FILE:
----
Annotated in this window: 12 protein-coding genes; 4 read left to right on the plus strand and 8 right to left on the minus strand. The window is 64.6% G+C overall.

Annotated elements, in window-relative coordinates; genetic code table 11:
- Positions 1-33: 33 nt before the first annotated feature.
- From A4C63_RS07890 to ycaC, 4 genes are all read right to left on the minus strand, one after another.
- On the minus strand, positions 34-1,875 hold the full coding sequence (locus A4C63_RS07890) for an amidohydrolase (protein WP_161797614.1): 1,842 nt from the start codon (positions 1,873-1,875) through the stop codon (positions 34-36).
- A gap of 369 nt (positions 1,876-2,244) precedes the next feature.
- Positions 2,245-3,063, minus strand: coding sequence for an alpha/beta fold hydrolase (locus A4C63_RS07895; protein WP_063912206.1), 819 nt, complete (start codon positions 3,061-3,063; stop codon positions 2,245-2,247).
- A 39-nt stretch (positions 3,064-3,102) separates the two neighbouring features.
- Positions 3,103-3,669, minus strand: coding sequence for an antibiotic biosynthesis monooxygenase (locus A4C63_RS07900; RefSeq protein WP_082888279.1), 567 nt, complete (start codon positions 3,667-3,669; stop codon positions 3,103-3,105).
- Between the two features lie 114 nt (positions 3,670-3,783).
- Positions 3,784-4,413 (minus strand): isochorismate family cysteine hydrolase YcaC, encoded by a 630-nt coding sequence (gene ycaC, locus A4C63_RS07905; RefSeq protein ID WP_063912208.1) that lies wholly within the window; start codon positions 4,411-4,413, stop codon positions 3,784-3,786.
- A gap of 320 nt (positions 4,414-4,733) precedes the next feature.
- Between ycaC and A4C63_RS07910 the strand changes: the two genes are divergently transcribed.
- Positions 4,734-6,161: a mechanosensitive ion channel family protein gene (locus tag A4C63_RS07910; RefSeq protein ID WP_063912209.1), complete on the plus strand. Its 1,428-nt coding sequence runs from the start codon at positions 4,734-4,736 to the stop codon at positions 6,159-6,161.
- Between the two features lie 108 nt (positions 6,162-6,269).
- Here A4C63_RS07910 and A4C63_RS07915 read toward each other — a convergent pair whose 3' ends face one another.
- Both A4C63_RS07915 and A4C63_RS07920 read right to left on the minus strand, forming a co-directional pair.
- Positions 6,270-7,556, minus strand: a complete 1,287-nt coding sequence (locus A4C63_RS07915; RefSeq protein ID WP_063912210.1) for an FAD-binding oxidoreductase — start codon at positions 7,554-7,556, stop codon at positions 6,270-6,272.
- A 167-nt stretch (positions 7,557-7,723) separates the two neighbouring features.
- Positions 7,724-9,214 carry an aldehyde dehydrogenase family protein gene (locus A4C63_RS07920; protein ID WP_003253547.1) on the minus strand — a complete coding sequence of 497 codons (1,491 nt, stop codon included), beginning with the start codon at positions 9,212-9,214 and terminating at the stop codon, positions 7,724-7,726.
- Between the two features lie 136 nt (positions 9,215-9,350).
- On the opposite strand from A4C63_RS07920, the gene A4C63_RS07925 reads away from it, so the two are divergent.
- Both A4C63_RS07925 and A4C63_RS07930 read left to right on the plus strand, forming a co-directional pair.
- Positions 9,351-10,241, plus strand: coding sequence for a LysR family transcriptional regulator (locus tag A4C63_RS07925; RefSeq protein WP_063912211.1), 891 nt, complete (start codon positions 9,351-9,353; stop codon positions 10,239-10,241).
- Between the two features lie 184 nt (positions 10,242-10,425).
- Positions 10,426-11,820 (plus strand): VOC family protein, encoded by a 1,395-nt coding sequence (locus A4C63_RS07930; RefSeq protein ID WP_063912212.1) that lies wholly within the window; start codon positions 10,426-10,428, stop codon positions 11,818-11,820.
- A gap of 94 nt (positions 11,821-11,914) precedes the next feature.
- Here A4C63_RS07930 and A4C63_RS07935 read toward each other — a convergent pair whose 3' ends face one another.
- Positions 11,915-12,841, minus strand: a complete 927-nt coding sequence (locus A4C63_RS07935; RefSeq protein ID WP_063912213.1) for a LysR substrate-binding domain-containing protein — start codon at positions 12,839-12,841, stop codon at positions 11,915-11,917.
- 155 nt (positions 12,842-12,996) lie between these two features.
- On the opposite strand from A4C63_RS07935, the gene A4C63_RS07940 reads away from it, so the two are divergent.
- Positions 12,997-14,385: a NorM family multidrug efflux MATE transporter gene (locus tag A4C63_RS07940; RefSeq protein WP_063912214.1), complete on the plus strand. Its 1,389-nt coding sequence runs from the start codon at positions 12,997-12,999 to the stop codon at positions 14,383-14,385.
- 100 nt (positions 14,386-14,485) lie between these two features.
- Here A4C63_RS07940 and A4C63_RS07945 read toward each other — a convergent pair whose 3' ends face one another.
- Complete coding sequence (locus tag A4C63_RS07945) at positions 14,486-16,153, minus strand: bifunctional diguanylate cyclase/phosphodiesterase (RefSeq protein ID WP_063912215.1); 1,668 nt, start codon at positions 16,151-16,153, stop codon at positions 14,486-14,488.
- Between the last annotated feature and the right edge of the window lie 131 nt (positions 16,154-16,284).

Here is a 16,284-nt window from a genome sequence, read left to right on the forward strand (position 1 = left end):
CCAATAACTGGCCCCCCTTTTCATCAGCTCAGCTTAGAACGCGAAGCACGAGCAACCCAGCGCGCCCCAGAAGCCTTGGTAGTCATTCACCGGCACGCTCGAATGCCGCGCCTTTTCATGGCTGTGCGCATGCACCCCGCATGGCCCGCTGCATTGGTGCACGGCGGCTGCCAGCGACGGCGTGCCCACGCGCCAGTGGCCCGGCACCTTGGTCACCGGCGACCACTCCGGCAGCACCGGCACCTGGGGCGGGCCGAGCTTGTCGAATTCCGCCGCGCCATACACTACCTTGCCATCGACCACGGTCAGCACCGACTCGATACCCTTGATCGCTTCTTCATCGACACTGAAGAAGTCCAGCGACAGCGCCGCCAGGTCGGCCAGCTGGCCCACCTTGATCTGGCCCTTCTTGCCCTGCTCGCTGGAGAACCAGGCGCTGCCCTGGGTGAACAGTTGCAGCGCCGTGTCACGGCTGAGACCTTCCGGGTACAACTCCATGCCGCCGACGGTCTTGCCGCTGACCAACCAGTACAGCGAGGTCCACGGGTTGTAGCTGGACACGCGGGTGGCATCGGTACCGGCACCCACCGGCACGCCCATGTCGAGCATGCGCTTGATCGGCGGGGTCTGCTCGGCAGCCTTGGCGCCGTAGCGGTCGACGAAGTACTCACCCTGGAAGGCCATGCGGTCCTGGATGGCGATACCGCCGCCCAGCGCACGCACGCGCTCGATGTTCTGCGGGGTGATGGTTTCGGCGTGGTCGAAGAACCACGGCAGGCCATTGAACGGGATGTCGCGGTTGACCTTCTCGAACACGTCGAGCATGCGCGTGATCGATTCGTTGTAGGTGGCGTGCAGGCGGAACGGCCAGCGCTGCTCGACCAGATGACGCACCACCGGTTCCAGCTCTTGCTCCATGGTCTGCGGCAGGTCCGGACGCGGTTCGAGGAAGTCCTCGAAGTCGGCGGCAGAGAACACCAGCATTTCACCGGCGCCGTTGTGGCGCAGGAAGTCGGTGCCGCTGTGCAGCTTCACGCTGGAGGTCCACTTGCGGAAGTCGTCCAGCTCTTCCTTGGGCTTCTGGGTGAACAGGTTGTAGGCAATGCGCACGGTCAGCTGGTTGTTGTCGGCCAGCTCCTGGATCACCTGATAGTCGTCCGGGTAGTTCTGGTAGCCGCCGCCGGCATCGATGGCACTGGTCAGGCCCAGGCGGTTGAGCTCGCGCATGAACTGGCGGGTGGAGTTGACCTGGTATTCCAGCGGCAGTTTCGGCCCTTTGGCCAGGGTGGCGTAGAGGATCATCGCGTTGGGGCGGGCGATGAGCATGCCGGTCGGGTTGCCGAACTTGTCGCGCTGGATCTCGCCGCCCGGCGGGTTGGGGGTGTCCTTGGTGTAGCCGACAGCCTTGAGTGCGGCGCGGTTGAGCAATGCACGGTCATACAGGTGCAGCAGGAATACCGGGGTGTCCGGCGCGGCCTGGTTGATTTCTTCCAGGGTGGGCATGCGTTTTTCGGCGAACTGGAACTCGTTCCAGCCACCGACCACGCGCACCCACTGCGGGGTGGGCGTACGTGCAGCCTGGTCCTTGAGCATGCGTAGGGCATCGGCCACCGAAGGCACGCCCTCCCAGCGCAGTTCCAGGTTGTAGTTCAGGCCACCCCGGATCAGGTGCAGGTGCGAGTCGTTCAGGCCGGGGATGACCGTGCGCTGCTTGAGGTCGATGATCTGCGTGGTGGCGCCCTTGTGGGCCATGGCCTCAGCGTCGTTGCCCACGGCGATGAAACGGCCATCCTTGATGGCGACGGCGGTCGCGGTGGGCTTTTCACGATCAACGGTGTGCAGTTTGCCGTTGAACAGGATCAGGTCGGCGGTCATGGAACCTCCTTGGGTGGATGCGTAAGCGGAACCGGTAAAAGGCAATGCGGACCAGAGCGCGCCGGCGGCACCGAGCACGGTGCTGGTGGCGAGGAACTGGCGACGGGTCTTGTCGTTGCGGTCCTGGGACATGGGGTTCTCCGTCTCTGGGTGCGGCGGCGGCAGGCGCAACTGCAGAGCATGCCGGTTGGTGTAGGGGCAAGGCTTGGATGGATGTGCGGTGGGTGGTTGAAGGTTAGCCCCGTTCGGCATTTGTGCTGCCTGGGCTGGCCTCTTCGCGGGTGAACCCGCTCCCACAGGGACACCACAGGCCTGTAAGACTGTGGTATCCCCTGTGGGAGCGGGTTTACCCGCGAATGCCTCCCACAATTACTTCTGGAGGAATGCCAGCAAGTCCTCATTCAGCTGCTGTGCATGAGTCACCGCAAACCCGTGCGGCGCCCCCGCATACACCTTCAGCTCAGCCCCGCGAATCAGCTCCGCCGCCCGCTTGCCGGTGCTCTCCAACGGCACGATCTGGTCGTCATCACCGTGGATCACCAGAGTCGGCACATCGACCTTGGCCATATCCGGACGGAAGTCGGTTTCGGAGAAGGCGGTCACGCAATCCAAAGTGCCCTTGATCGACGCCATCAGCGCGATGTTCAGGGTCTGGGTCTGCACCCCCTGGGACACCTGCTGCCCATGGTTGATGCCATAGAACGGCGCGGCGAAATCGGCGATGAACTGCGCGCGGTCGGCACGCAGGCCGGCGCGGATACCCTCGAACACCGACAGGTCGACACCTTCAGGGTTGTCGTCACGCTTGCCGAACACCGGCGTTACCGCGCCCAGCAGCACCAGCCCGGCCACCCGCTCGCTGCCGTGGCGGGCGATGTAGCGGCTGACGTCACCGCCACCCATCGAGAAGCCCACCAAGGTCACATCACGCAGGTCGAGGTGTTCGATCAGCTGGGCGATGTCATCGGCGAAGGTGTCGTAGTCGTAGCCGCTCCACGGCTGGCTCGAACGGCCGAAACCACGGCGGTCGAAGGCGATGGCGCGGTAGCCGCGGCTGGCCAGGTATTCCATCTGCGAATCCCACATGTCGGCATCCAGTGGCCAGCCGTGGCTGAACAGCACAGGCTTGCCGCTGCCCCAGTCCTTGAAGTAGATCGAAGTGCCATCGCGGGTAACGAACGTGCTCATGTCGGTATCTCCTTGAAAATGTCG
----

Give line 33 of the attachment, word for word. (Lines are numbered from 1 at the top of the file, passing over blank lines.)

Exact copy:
- 100 nt (positions 14,386-14,485) lie between these two features.